Inaugural speech is Trump's time to rise to the moment
WASHINGTON (AP) - Tradition suggests it's time for Donald Trump to set aside the say-anything speaking style and rise to the inaugural moment.
But bucking tradition or ignoring it altogether, is what got Donald Trump to his inaugural moment.
When Trump stands on the west front of the Capitol on Friday and delivers his inaugural address, all sides will be waiting to see whether he comes bearing a unifying message for a divided nation or decides to play up his persona as a disrupter of the established order.
How Trump tends to that balancing act, in both style and content, will be a telling launch for his presidency.
"The inaugural is an address that is meant for the ages," said Kathleen Hall Jamieson, a communications professor and director of the Annenberg Public Policy Center at the University of Pennsylvania. "In particular, it's important when you've had a divisive election. You need to become president of all of the people, including those who vehemently opposed your election."
Trump seems to get that.
He's spoken admiringly in recent weeks about the speeches of past presidents Ronald Reagan and John F. Kennedy, and is said to be deeply involved in preparing his address.
"This is something very personal to him," spokesman Sean Spicer said Wednesday, estimating the speech will run about 20 minutes. "He wants to talk about his vision, where he sees this country and where we are right now."
Trump told Fox on Tuesday that he'll start his address with words of thanks to "everybody," including President Barack Obama and his wife, Michelle, for being "so gracious."
The president-elect showed he can deliver a straight-forward, prepared address at the Republican convention, where he largely stuck to a script and shut down anti-Hillary Clinton chants of "lock her up" from the crowd of GOP loyalists.
But that address was strikingly dark in tone, sketching a portrait of an America in crisis, and he later embraced that chant from supporters at his freewheeling campaign rallies.
The inaugural address, by contrast, needs to be "an inherently aspirational speech," said Michael Gerson, who wrote speeches for President George W. Bush and is a frequent Trump critic. "It has to be about the future and about your vision."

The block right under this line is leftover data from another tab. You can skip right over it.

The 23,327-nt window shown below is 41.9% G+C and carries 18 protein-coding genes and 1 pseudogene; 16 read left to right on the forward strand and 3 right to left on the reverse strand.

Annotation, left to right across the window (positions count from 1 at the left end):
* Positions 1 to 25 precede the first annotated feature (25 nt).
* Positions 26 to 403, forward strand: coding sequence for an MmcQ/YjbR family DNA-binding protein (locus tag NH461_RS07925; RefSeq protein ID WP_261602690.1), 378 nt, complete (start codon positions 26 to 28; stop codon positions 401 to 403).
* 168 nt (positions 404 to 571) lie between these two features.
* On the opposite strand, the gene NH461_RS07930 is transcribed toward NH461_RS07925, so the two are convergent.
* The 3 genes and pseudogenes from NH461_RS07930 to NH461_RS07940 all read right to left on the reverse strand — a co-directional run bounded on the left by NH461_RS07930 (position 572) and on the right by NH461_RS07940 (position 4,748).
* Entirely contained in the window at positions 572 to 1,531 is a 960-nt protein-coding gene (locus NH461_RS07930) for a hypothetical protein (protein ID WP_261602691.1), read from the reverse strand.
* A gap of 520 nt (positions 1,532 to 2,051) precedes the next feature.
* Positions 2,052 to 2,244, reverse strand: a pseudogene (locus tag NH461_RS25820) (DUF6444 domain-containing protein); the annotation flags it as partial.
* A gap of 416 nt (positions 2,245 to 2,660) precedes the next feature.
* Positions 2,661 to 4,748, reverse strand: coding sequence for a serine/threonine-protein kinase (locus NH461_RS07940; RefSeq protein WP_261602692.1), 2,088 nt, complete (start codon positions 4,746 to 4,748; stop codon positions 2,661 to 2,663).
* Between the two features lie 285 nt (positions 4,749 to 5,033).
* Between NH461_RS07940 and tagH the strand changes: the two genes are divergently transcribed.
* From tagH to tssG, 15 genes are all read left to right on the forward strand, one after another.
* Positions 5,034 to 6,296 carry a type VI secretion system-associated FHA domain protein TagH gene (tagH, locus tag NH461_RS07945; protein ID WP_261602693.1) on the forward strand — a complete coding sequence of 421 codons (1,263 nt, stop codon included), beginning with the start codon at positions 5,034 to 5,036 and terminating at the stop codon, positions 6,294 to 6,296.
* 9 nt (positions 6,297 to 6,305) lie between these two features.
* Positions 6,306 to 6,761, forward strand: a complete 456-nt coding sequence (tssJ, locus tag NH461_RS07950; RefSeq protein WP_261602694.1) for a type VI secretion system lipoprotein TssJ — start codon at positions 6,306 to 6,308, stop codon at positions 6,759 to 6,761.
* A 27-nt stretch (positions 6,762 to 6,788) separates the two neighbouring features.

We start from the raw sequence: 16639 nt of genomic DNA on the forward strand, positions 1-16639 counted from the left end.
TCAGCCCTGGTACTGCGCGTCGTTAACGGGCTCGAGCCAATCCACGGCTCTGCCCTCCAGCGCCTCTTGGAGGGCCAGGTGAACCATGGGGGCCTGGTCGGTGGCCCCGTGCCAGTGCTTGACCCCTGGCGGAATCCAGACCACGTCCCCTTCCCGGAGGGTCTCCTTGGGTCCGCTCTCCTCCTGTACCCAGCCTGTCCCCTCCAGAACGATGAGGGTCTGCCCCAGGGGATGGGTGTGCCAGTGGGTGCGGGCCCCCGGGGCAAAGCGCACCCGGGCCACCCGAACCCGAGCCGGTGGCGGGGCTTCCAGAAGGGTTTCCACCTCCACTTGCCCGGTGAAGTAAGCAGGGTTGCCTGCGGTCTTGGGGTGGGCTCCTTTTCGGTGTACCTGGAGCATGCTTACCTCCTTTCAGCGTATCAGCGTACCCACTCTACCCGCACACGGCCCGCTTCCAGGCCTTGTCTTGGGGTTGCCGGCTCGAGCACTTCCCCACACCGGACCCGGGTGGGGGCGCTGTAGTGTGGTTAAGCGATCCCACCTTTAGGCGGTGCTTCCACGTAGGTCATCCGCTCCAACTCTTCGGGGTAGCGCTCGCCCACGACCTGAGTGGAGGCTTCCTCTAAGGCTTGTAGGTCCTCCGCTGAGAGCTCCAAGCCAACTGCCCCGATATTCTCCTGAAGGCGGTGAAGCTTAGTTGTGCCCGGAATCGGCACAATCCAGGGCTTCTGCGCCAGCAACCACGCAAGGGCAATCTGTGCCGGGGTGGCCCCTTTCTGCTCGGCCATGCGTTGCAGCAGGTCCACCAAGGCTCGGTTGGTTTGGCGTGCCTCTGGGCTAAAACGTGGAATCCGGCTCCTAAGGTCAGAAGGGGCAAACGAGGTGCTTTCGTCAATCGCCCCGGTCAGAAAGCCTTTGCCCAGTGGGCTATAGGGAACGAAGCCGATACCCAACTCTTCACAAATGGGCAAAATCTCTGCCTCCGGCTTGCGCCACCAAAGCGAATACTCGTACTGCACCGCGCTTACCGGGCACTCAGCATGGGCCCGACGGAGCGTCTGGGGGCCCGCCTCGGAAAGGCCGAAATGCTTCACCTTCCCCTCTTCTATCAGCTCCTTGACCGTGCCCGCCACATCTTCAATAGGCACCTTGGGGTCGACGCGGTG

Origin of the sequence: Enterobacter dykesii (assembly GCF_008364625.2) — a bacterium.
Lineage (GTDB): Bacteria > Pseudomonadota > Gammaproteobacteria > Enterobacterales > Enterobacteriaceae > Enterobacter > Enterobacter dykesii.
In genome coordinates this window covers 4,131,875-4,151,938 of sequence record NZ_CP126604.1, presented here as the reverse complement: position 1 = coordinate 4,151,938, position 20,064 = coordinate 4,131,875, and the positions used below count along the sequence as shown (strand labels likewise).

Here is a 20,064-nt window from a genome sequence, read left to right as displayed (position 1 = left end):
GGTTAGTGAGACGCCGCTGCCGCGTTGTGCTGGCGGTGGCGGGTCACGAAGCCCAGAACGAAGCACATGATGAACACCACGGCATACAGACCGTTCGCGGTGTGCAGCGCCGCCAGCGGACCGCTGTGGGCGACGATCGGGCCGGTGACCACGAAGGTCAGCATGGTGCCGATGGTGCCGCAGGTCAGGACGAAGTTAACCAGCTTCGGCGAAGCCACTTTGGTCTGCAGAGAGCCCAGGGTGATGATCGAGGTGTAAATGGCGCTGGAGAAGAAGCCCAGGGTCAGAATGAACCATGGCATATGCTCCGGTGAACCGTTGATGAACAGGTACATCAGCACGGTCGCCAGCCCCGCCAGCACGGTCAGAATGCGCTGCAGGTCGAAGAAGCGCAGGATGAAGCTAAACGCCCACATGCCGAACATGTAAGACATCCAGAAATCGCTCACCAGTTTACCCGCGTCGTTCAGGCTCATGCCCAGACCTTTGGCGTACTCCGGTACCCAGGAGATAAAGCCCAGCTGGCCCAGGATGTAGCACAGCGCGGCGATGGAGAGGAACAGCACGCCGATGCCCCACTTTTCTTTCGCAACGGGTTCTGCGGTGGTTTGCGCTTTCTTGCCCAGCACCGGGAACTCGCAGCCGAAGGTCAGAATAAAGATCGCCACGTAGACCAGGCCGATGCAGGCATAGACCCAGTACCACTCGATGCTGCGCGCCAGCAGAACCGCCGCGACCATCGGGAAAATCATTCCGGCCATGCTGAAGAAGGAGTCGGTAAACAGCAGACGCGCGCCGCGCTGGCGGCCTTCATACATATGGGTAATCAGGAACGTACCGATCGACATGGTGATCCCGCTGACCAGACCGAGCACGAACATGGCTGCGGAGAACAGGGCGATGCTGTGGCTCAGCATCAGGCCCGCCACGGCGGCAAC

Abraham Lincoln ended his first inaugural address with a call for unity after some Southern states had formed the Confederacy, saying "every living heart and hearthstone all over this broad land, will yet swell the chorus of the Union, when again touched, as surely they will be, by the better angels of our nature."
Veteran speechwriters have plenty of other advice for Trump and his chief wordsmith, Stephen Miller. Keep it short. Don't overdo the gravitas. Don't gloat, the victory tour is over. No deviations from script.
Oh, and don't undo a successful inaugural address with an intemperate tweet - or two or three - a few hours later.
While Trump used his victory speech on election night to sound a call to "come together as one united people," his tweets since then have featured name calling, score settling and petulance.
Wayne Fields, a Washington University expert on presidential rhetoric, said Trump is in an awkward situation, going into his inaugural address as a man who seems to regard precise language with contempt "rather than respect."
After all, this is a candidate who reveled in taking juvenile potshots during the campaign, labeling his rivals "stupid," ''dumb" and "bad."
"I know words," he declared at one rally. "I have the best words. But there's no better word than stupid, right?"
Even if Trump delivers a statesmanlike speech that hits all the right notes, Fields said, "nobody would know how to receive it or who it was coming from or how seriously to take it. It's a huge challenge."
Any reframing of Trump's tone for the presidency - if he wanted to do that - would require a consistent, longer-term shift, Fields said.
Trump does go into the speech with the benefit of low expectations: His off-the-cuff and often inflammatory style has long been a big part of his appeal. The soaring rhetoric of Obama, for example, simply wouldn't ring true.
"Because of the high level of attention and the low expectations, he's far more likely to exceed expectations," Jamieson said.
At the same time, Gerson cautions, Trump faces an extra hurdle in his inaugural address because he won the election by dividing the country.
"The method that he won creates the initial challenge of his presidency, which is to rally people broadly around his agenda and vision," he said.
Trump also knows his audience will include plenty of supporters who elected him to challenge the status quo. An address that doesn't offer any flavor of Trump-the-disruptor could disappoint those eager for a sea change in the ways of Washington.
Beyond Friday, there is the larger question of how Trump will adjust his speaking style over the next four years. His past pledges to "act more presidential" when the time is right are coming due.
"Any president is going to have to learn how to make use of good speeches," said Gerson, noting that presidents may have to speak at three public events in a given day. "That may be different from anything he's ever experienced before, because the campaign rewarded spontaneity and being extemporaneous. There are huge portions of the presidency where that can't be the case."
Associated Press writer Jill Colvin contributed to this report.
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